Exercise: How much do you really need?

If you’re struggling to lose weight, or just trying to achieve overall fitness, you may have often wondered how much exercise you really need. There are sometimes confusing mixed messages coming from the experts that leaves us scratching our heads and guessing.  Some say 30 minutes daily, others say 60 minutes a day, and then you hear about the dangers of overtraining and the importance of rest and recovery. So, which is it?

Many people are under the impression that the body needs rest and days off in order to recover and to avoid injury, believing that it is better to do nothing for several days at week but all this does is set us back on our road to reach the ultimate goal. Many people perform the same movements day in and day on in a physical job without harm, the key is to listen to your body. Whether you need to rest will depend on the intensity of the exercise performed, and how you feel.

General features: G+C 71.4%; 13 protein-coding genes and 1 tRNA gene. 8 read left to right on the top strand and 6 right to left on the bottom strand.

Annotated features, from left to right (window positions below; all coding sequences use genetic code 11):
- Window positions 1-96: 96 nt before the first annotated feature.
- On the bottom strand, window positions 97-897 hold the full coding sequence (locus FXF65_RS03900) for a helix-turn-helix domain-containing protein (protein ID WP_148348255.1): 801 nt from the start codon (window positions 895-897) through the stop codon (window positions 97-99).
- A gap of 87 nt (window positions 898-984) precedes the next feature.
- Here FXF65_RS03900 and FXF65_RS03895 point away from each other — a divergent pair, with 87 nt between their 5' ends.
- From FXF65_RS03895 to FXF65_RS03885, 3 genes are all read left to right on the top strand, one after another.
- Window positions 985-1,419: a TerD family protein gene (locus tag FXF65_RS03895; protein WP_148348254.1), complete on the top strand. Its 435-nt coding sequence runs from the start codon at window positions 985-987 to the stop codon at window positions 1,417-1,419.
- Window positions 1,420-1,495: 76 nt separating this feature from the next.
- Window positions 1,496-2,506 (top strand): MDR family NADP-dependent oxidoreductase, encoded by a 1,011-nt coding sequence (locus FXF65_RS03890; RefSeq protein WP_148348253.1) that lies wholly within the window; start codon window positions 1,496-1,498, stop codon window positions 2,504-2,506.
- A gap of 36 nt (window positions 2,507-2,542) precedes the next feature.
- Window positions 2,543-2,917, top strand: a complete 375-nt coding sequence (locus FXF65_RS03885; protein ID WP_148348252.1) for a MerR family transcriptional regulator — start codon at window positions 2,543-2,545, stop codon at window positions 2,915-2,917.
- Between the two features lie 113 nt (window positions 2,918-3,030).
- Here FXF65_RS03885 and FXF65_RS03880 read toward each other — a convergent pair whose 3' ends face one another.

If you’re sore after running at a faster than usual pace or for a longer distance – instead of doing nothing, alternate the muscles you work. Consider another form of aerobic exercise such as cycling or swimming or even lifting weights. By lifting lighter weights for a longer period of time, you can turn this exercise into an activity that really gets your heart going.

Frequency of exercise is important – you should really get some type of aerobic exercise in every day for 30-60 minutes at minimum. Aim for at least five days a week.

Recent studies have shown that if you have a desk job, even 30 minutes a day may not be enough to counteract the negative effects of sitting. An extensive study of nearly 20,000 people found that the longer you spend sitting each day, the more likely you are to die an early death—no matter how fit you are.

This makes it even more important to get at least 30-60 minutes of exercise in each day, in addition to moving much as you can during your work day if you sit behind a computer. Stand up every half hour or so, and whenever possible, do some of your work standing and if possible, walk around the office every hour. When you go home at night, limit your TV time or watch while on a treadmill or stationery bike.

Humans were meant to move – if you want to be fit and healthy, the trick is: keep moving!